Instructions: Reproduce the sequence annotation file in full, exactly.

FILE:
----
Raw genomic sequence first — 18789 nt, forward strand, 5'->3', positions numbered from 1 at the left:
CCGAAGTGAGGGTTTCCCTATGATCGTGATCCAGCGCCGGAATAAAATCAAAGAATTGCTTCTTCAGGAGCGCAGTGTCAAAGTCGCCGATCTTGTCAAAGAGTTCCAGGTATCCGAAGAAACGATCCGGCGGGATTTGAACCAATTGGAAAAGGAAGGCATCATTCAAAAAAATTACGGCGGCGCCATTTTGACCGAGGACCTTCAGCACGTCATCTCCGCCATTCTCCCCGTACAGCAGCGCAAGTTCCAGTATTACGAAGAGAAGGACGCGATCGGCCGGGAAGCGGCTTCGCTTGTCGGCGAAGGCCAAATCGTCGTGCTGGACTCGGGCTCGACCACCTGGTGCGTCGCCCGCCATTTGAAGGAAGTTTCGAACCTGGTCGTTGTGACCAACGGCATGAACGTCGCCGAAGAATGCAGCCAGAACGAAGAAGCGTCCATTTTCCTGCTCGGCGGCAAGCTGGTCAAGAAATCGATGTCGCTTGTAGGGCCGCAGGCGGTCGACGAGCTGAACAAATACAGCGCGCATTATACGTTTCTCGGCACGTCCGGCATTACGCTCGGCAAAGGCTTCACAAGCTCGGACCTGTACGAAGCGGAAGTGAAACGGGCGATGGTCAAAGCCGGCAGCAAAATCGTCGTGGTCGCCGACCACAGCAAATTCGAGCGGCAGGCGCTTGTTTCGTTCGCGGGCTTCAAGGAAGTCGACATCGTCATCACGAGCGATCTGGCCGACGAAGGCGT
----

Raw genomic sequence first — 18789 nt, forward strand, 5'->3', positions numbered from 1 at the left:
CCGAAGTGAGGGTTTCCCTATGATCGTGATCCAGCGCCGGAATAAAATCAAAGAATTGCTTCTTCAGGAGCGCAGTGTCAAAGTCGCCGATCTTGTCAAAGAGTTCCAGGTATCCGAAGAAACGATCCGGCGGGATTTGAACCAATTGGAAAAGGAAGGCATCATTCAAAAAAATTACGGCGGCGCCATTTTGACCGAGGACCTTCAGCACGTCATCTCCGCCATTCTCCCCGTACAGCAGCGCAAGTTCCAGTATTACGAAGAGAAGGACGCGATCGGCCGGGAAGCGGCTTCGCTTGTCGGCGAAGGCCAAATCGTCGTGCTGGACTCGGGCTCGACCACCTGGTGCGTCGCCCGCCATTTGAAGGAAGTTTCGAACCTGGTCGTTGTGACCAACGGCATGAACGTCGCCGAAGAATGCAGCCAGAACGAAGAAGCGTCCATTTTCCTGCTCGGCGGCAAGCTGGTCAAGAAATCGATGTCGCTTGTAGGGCCGCAGGCGGTCGACGAGCTGAACAAATACAGCGCGCATTATACGTTTCTCGGCACGTCCGGCATTACGCTCGGCAAAGGCTTCACAAGCTCGGACCTGTACGAAGCGGAAGTGAAACGGGCGATGGTCAAAGCCGGCAGCAAAATCGTCGTGGTCGCCGACCACAGCAAATTCGAGCGGCAGGCGCTTGTTTCGTTCGCGGGCTTCAAGGAAGTCGACATCGTCATCACGAGCGATCTGGCCGACGAAGGCGT